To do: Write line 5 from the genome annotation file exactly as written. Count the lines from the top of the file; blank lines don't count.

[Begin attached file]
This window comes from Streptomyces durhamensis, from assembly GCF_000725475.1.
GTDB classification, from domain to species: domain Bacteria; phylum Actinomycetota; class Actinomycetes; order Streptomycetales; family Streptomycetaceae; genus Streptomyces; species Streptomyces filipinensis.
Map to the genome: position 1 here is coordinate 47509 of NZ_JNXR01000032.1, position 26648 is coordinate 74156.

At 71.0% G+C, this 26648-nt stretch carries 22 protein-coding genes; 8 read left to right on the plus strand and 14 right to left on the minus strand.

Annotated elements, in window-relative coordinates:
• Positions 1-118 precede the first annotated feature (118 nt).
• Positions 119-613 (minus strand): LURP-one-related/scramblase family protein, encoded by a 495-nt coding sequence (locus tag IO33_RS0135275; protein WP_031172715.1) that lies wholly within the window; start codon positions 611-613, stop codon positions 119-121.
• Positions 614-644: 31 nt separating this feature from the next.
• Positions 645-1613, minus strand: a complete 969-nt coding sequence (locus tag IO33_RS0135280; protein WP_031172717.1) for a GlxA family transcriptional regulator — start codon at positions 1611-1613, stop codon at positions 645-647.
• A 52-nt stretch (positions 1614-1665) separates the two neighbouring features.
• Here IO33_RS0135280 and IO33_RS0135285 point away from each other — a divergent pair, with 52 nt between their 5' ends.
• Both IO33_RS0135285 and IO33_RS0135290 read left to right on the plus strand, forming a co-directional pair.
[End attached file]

Annotated elements, in window-relative coordinates: